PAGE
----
This qualification that the inventions should be capable of a separate use, seems to present a pretty clear case of a right to separate patents. But if the parts belong essentially together, and are useless when separate, this is a plain case of joint invention; though the inventors may have had no communication with each other; and so a case in which separate patents cannot be taken out.

18 Stearns v. Barrett, 1 Mason, 153.

CHAPTER X.

Title of the Patent. Form. Difference in Form be

tween English and American Patents. Construction of Patents.

Having considered what subjects of invention and discovery are patentable, and what party is entitled to a patent, and what things may be joined or separated, we come now to the inquiry, as to the mode of taking out a patent, and what steps and forms are necessary in order to secure the exclusive privilege granted by the patent acts. The principal subjects to be considered in this connexion, are the specification, the drawings, models, and specimens, the oath of the inventor, the petition, the payment of the tax or fee, the reference to arbitration in case of interfering claims, the letter patent, and the examination of the letter by the attorney general, and his certificate. It is proposed to notice here the different modes of granting patents in England and the United States, and as consequent upon this difference, a diversity in the rules of construction of patents. Unless this diversity is first noticed and kept in view, there will be some confusion and obscurity between the English and American cases on the subject of the specification.

The form of American patents is prescribed by the act of Congress of 1793, s. 1, which provides, among other things, that on a petition for the purpose,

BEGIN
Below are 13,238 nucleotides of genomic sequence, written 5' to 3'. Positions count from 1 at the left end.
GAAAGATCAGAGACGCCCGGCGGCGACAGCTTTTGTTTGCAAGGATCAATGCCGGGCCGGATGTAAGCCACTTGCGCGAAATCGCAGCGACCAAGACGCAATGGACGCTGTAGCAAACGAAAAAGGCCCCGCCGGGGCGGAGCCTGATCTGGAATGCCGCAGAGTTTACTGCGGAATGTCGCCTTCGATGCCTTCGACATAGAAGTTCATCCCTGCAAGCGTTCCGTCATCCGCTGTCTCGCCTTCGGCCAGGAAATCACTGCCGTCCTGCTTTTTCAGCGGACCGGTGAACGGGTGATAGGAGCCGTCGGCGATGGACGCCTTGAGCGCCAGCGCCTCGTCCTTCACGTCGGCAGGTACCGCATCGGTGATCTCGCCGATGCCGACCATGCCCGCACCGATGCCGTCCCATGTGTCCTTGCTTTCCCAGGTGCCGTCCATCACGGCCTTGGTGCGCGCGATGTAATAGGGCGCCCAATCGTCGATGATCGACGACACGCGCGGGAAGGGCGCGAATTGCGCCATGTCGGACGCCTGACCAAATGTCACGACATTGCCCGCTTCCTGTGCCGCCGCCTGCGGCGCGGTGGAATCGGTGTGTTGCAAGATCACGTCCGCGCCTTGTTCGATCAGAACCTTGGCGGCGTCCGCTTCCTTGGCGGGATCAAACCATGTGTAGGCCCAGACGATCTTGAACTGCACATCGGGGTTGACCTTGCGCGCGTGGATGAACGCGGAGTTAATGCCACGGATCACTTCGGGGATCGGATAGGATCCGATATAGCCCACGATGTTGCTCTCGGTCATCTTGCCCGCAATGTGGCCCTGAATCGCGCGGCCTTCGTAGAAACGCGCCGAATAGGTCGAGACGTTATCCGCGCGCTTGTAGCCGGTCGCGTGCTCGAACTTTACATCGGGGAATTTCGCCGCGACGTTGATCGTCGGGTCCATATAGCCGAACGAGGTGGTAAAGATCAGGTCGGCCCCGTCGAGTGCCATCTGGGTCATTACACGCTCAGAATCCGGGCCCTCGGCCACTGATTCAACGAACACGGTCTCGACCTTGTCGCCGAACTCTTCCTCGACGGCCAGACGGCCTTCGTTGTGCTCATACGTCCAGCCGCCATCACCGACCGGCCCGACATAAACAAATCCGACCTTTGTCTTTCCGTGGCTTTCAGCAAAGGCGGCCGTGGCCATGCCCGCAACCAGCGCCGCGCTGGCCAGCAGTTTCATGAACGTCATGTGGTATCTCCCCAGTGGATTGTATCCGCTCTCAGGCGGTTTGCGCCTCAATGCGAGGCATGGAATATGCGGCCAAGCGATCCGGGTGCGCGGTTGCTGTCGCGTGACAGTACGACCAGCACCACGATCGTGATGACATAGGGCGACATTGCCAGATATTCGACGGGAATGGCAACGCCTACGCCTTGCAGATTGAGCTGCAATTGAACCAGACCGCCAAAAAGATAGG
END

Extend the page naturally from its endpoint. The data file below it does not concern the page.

the secretary may cause letters patent to be granted,

reciting the allegations and suggestions of the said petition.” Mr. Justice Washington ruled that a compliance with this requisition is material. In an action for an infringement of Evans's patent for the Hopperboy, it was objected that the patent did not recite the allegations and suggestions of the petition. Washington J. “If the allegations and suggestions of the petition are substantially recited, it will be sufficient. But in this case they are not.” He said the patent gave no description of the hopperboy and its use, and the manner in which it worked. The petition gave a minute and full description of it, which ought to have been substantially recited.' The English law contains no similar express provision, but the practice is to recite the allegations of the petition, and the provision of the American statute in this respect, is, no doubt, borrowed from the English practice.

In England the patent is granted before the specification is made, a certain time being allowed by the patent for enrolling the specification, varying from two to six months or longer, according to the circumstances, it being left to the discretion of the ex

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· Evans v. Chambers, 2 Wash. C. C. R. 125.